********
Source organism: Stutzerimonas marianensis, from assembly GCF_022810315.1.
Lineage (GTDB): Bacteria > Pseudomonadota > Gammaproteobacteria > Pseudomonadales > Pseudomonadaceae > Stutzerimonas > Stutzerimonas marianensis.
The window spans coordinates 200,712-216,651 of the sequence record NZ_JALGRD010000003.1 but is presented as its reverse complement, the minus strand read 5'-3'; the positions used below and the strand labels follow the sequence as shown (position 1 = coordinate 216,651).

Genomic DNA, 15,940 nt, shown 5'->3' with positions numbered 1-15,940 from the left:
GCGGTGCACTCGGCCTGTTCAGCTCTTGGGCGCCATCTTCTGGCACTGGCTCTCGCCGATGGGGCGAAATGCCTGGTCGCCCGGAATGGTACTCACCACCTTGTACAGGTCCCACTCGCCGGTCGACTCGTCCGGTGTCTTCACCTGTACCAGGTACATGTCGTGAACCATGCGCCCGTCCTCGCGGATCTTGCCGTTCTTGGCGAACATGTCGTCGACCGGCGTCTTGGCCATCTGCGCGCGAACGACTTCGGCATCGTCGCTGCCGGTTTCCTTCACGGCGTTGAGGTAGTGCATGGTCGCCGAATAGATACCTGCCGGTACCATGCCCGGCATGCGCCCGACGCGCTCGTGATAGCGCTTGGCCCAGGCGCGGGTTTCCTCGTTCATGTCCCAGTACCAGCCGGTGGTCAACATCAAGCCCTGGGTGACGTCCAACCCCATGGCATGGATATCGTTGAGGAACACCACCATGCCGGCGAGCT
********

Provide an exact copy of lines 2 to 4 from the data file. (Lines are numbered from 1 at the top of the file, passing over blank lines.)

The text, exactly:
Lineage (GTDB): Bacteria > Pseudomonadota > Gammaproteobacteria > Pseudomonadales > Pseudomonadaceae > Stutzerimonas > Stutzerimonas marianensis.
The window spans coordinates 200,712-216,651 of the sequence record NZ_JALGRD010000003.1 but is presented as its reverse complement, the minus strand read 5'-3'; the positions used below and the strand labels follow the sequence as shown (position 1 = coordinate 216,651).

Genomic DNA, 15,940 nt, shown 5'->3' with positions numbered 1-15,940 from the left: